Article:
Hurricane Lee is expected to pass perilously close to Maine and over the Canadian Maritimes this weekend, and its large circulation will swipe eastern Massachusetts on Friday night, per the National Hurricane Center.
Threat level: Computer model runs, fed with data from hurricane hunter aircraft, depict the storm moving in a generally northward motion and then hooking closer to the U.S. coast as it turns into a Nor’easter type storm this weekend.
Of note: The storm may make landfall in or near the Bay of Fundy, which meteorologist Jeff Berardelli notes has the highest tidal range in the world at nearly 50 feet.
State of play: Hurricane Lee is a large storm and growing further, with hurricane-force winds extending out to 115 miles from the center, and tropical storm-force winds reaching a radius of 265 miles.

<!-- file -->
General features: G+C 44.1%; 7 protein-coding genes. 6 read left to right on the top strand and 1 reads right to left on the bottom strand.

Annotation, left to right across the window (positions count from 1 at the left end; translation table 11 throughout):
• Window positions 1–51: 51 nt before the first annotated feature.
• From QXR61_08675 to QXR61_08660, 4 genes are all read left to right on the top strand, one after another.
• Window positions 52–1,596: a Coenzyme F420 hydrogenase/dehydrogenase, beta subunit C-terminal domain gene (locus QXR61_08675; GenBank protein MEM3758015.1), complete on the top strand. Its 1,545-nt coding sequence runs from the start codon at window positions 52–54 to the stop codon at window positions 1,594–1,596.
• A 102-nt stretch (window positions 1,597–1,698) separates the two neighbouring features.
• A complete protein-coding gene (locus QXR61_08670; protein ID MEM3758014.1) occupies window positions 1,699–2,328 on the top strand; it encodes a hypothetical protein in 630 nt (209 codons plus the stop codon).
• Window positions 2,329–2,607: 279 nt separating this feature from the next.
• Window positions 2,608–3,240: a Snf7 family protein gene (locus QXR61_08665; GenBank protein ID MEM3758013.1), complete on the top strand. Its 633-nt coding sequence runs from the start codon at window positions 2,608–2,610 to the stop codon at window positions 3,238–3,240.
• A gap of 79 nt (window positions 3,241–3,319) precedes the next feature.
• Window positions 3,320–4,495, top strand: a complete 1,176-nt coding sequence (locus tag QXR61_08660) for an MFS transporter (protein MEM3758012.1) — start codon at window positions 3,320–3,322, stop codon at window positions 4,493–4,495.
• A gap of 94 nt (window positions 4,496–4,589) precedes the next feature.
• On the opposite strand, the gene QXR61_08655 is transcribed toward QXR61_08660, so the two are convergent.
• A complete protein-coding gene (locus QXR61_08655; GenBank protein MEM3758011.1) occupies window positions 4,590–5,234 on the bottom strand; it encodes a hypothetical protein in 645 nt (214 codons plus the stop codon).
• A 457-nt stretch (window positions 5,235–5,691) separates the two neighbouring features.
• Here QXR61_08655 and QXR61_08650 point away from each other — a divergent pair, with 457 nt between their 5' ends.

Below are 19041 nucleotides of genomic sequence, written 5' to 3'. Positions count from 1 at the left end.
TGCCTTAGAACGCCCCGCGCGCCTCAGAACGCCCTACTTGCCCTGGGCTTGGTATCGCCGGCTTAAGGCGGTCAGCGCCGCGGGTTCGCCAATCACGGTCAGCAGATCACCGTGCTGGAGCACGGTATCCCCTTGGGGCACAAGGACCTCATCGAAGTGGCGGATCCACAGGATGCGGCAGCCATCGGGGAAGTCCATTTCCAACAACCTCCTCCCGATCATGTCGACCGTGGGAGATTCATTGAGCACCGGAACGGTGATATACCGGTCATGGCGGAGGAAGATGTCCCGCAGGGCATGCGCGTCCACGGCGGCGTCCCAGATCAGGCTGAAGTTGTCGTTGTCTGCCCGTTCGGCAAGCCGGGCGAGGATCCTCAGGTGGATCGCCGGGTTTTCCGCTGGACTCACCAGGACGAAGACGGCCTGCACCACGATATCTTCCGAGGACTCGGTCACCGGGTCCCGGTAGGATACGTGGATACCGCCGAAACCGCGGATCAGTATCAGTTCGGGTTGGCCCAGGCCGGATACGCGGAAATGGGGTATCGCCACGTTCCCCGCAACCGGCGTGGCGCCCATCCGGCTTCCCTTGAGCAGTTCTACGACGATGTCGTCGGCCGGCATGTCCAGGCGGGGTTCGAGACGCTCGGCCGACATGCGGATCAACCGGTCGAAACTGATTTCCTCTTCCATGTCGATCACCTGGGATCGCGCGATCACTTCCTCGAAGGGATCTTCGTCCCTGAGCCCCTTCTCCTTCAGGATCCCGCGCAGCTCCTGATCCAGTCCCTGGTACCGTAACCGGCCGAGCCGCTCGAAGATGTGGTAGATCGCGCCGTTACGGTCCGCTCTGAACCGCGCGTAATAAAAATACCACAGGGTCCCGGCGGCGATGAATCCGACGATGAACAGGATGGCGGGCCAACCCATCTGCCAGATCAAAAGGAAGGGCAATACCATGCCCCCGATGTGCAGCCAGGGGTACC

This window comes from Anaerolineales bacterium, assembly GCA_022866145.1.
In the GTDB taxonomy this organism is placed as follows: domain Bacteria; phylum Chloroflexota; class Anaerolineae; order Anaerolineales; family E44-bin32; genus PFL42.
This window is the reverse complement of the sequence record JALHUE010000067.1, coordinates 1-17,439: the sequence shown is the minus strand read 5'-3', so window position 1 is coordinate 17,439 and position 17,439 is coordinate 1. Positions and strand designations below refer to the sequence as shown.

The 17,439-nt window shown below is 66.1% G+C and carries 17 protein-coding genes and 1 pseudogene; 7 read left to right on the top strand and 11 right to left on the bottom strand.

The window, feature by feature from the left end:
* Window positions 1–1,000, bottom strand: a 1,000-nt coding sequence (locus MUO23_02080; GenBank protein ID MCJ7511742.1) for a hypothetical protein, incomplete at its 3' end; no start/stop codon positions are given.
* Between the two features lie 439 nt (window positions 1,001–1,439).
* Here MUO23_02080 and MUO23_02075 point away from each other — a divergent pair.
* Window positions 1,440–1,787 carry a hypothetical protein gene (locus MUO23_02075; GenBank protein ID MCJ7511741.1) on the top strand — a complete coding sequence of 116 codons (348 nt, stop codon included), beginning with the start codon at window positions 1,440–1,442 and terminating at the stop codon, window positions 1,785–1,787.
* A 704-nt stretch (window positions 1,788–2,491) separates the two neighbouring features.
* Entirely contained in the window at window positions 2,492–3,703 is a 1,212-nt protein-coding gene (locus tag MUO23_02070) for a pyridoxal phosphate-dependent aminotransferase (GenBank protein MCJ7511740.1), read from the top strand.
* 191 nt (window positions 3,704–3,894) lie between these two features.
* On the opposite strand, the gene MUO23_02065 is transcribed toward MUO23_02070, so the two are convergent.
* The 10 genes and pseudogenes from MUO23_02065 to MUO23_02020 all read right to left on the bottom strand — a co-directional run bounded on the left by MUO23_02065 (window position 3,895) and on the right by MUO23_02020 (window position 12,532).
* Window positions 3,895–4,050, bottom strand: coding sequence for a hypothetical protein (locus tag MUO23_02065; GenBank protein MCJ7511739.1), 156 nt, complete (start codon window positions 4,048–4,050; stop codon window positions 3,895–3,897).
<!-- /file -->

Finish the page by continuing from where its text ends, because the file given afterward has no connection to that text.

Between the lines: The storm track forecast is within the window when forecast errors tend to be lower, but shifts of about 115 miles to the east or west could still occur based on the accuracy of past forecasts.
Zoom in: Meteorologists at the National Weather Service forecast office in Boston stated their concerns about Lee in their local discussion Wednesday morning.
The intrigue: Maine is likely to see the strongest winds, largest waves and heaviest rains.
The bottom line: Hurricane Lee is unlikely to be just a “fish storm,” destined to stay at sea, after all.